What a wonderful online magazine- I enjoy the layout and the articles (especially the historical ones)- such a pleasant way to explore the British Isles online!

    • Jo Woolf

      Thank you very much! It’s great to get such wonderful feedback. Hope you continue to enjoy it!

  • Tony William Powell

    Reply

    Incidentally as I type this, the Hazel Tree catkins are already showing themselves and dangling well as I’m informed by the UK Phenology Project. I run a phenology based blog myself, should you wish to visit.

    Kind Regards

    Tony Powell

    • Jo Woolf

      That’s a good sign, I hope spring is on the way. I’ll take a look at your site – sounds interesting.
      Jo

  • Robin Jean Marie

    Reply

    Lovely job with your online magazine, Jo! I did not know that hazelnuts represented wisdom and poetic inspiration–no wonder I like them.:-) You have a lot of interesting nuggets here. I’m glad to have found you.

    • Jo Woolf

      Thank you very much! I am delighted to hear that you enjoyed it and found it interesting. I appreciate your comment.

  • Stephanie Jill Rudd

    Reply

    Wonderful. You may be interested in one of my blogs: http://underneaththebanyantree.wordpress.com/about/

    • Jo Woolf

      Thank you, Stephanie, and for re-blogging it!

  • sequinsandcherryblossom

    Reply

    What a lovely blog! Beautiful layout too.

    • Jo Woolf

      Thank you very much, and thanks for following! 🙂

  • François

    Reply

    Such a beautiful blog! From The Garden Cat’s François and Gwendolen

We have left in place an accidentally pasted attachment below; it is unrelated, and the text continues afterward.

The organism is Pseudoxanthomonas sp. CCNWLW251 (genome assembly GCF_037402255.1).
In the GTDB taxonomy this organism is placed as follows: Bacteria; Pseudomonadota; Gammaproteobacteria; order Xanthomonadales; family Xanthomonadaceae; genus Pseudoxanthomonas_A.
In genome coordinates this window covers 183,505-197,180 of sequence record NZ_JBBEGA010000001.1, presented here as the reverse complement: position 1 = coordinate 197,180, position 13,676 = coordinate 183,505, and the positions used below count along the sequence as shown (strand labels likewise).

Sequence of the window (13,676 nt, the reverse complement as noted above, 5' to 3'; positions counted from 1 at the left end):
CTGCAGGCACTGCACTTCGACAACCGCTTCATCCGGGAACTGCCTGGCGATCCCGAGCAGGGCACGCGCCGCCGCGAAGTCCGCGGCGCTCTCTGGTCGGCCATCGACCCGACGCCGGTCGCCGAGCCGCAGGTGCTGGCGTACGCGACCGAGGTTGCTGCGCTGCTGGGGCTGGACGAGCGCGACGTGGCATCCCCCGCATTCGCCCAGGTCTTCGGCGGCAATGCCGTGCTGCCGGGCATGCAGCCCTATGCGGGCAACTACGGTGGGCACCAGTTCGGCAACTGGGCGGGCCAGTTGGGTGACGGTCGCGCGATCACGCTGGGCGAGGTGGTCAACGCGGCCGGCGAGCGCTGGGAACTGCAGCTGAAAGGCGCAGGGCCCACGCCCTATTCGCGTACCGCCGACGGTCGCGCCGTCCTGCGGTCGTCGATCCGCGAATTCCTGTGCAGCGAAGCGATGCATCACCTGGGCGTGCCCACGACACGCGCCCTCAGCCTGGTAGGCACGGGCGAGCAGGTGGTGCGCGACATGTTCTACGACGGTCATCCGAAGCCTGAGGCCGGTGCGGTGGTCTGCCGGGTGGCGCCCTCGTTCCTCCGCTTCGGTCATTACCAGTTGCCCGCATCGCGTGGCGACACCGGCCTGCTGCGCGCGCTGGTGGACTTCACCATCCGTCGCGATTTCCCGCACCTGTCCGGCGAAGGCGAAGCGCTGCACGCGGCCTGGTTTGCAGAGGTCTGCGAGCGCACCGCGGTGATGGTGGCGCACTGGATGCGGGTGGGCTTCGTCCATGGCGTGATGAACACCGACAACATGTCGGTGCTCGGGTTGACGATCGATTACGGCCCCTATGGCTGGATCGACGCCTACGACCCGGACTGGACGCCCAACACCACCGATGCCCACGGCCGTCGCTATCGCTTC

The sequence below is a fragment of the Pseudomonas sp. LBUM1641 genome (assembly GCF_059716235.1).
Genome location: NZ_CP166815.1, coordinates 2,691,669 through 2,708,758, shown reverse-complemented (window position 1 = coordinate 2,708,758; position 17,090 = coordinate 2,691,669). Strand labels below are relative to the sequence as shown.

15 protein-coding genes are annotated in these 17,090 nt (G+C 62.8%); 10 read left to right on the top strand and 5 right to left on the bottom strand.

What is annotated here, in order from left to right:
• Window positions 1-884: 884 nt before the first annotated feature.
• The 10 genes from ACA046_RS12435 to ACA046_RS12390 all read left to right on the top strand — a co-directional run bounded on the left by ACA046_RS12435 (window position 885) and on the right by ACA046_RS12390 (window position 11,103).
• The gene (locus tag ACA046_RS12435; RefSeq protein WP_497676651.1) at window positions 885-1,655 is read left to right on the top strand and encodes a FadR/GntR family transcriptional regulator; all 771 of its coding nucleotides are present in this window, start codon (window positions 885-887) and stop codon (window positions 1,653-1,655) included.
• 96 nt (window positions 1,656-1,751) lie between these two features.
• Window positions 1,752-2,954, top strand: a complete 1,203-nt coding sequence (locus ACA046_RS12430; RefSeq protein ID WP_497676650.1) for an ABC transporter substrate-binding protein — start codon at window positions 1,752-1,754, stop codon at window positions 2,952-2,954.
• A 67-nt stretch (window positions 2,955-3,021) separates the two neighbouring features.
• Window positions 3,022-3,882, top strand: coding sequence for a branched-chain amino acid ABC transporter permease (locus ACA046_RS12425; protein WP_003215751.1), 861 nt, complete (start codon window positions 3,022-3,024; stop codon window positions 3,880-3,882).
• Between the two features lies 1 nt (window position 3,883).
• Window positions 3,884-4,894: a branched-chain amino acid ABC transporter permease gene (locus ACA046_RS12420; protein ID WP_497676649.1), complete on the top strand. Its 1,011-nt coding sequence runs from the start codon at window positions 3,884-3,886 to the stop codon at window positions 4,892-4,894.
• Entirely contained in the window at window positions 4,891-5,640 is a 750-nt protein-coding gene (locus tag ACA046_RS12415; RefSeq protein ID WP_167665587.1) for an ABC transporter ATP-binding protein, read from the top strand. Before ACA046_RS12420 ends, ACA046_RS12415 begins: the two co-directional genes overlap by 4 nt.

• Jo Woolf

      Thank you so much, Francois and Gwendolen! I really appreciate your comment. Welcome to The Hazel Tree!

  • edmooneyphotography

    Reply

    Hi Jo,I have nominated you for the Versatile Blogger award. I hope the you are able to accept. Please check out the rules on my blog,

    http://edmooneyphoto.wordpress.com/2013/04/22/2025/

    • Jo Woolf

      Hi Ed, That is so very kind of you! I will post about this as soon as I can – meanwhile I do appreciate your nomination and thank you very much once again.

  • Gallivanta

    Reply

    How lovely to learn the history and lore of the hazel nut tree. I wish I had paid more attention to the one that grew on my great grandmother’s farm. As a child my only interest was the hazel nuts themselves.

    • Jo Woolf

      🙂 I guess I was the same! But these things sink in at a deeper level sometimes. I’m glad you enjoyed reading about it!

  • Christa Thompson @ChristaTravels

    Reply

    Okay, this is super interesting. I had no idea the hazel tree was so rich in legend. I love the name of your blog. I’m glad we crossed here on the wordpress world. I will be coming by more often for sure. Great content 🙂

    • Jo Woolf